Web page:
CDB gets US$20b injection from CIC
Move marks step to commercialisation
China Development Bank will receive US$20 billion from the mainland's US$200 billion wealth fund to bolster its capital strength.
The capital injection marks the beginning of commercialisation for the mainland's so-called policy lenders - state-owned banks whose lending supports government development and infrastructure policies.
Beijing wants to operate CDB and the two other policy lenders - Agricultural Development Bank of China and the Export and Import Bank of China - along more free market rules to reduce bad lending practices.
China Investment Corp chairman Lou Jiwei said last week that the sovereign wealth fund would invest a third of its assets, amounting to between US$60 billion and US$70 billion, in China Development Bank and Agricultural Bank of China, a state-owned commercial lender.
CDB yesterday signed an agreement with Central Huijin, an investment arm that the CIC acquired from the People's Bank of China before the fund was established in September.
'The injection is a fundamental step to transform China Development Bank into a fully-fledged commercial bank,' the central bank said. 'It helps lift the capital adequacy ratio of CDB significantly.'
CDB is owned by the state, with the Ministry of Finance acting as its representative. The announcement gave no details about whether CIC will occupy board seats or have a hand in daily management.
The mainland's banking watchdog has ordered the three policy banks to achieve a capital adequacy ratio of 8 per cent this year, in line with other commercial lenders.
Analysts say the injection into CDB will help meet that requirement but Export and Import Bank of China and the Agricultural Development Bank of China still fall short.
The value of CDB's net assets will increase from 158 billion yuan to about 300 billion yuan after the capital injection from Central Huijin.
'CDB has been directed to conduct many policy loans overseas and the capital injection could help to decrease risks when dealing with international partners,' said Bonnie Chan, an analyst at China Construction Bank. 'But its role as a policy bank will stay unchanged.'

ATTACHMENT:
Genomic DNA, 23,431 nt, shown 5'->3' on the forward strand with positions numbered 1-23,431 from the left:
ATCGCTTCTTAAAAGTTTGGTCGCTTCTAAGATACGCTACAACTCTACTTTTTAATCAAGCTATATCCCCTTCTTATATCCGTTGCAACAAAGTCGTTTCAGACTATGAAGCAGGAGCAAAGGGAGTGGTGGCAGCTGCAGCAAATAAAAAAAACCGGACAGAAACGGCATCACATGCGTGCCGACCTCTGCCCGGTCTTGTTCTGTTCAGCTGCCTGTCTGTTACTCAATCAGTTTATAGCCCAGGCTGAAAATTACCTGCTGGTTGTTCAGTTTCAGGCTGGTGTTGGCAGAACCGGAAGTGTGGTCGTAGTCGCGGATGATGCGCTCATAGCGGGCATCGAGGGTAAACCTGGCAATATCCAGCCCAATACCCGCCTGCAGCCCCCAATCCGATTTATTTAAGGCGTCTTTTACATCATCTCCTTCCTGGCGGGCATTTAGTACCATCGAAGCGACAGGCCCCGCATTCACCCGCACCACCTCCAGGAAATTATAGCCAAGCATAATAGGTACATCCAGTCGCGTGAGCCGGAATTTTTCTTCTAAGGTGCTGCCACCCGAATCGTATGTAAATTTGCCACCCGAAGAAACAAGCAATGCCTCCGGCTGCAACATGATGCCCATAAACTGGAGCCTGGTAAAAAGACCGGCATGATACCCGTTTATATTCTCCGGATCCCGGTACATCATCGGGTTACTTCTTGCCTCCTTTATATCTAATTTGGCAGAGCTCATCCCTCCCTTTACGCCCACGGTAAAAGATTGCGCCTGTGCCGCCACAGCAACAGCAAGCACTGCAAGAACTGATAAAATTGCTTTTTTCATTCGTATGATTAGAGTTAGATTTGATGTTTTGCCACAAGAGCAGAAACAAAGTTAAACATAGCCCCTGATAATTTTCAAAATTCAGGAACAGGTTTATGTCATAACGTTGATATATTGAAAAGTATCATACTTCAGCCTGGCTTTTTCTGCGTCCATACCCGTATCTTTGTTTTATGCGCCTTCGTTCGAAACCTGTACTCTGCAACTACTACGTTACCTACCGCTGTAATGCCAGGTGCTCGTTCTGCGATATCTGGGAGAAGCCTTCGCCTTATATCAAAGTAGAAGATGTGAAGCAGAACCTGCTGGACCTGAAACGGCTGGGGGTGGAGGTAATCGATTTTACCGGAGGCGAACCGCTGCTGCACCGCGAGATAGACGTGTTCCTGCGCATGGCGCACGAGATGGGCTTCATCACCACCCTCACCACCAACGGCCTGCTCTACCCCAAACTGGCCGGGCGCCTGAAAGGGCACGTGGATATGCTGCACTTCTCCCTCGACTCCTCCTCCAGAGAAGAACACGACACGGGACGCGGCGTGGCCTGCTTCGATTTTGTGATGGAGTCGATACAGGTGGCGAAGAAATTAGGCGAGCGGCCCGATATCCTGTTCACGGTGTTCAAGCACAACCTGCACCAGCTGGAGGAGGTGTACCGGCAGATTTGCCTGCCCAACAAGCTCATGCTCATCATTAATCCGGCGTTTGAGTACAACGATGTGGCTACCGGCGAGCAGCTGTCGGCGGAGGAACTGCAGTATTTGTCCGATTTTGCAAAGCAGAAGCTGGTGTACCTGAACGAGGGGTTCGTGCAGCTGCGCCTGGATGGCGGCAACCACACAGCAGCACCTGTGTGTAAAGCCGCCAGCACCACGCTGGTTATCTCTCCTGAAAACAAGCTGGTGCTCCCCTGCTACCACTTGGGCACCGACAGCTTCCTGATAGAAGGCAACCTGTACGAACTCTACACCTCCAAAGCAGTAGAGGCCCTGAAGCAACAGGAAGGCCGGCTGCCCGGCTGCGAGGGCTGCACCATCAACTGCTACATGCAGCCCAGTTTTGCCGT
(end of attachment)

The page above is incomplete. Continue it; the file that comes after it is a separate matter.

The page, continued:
In July, CDB entered into an agreement to invest up to Euro9.8 billion (HK$112.4 billion) in British financial group Barclays to help fund its takeover bid for Dutch bank ABN Amro.
Although that bid ultimately failed, the transaction was the largest overseas investment in history by a mainland entity.
Market watchers said the latest capital injection into CDB could pave the way for CIC to invest up to US$40 billion in Agricultural Bank of China. Agricultural Bank and Agricultural Development Bank of China are separate entities.
Agricultural Bank, which had a non-performing loan ratio of 23.55 per cent at the end of last year is the last state-owned commercial lender yet to be bailed out by Beijing.
It was earlier reported that the restructuring of Agricultural Bank will begin early this year, pending approval from the State Council.
The bank will likely follow the restructuring steps of other big commercial banks in a move that will include cash injections from the government, wiping out non-performing loans, setting up shareholding companies, introducing strategic investors and finally seeking a public listing.
Shot in the arm
CDB's net asset value will increase from 158 billion yuan to, in yuan 300b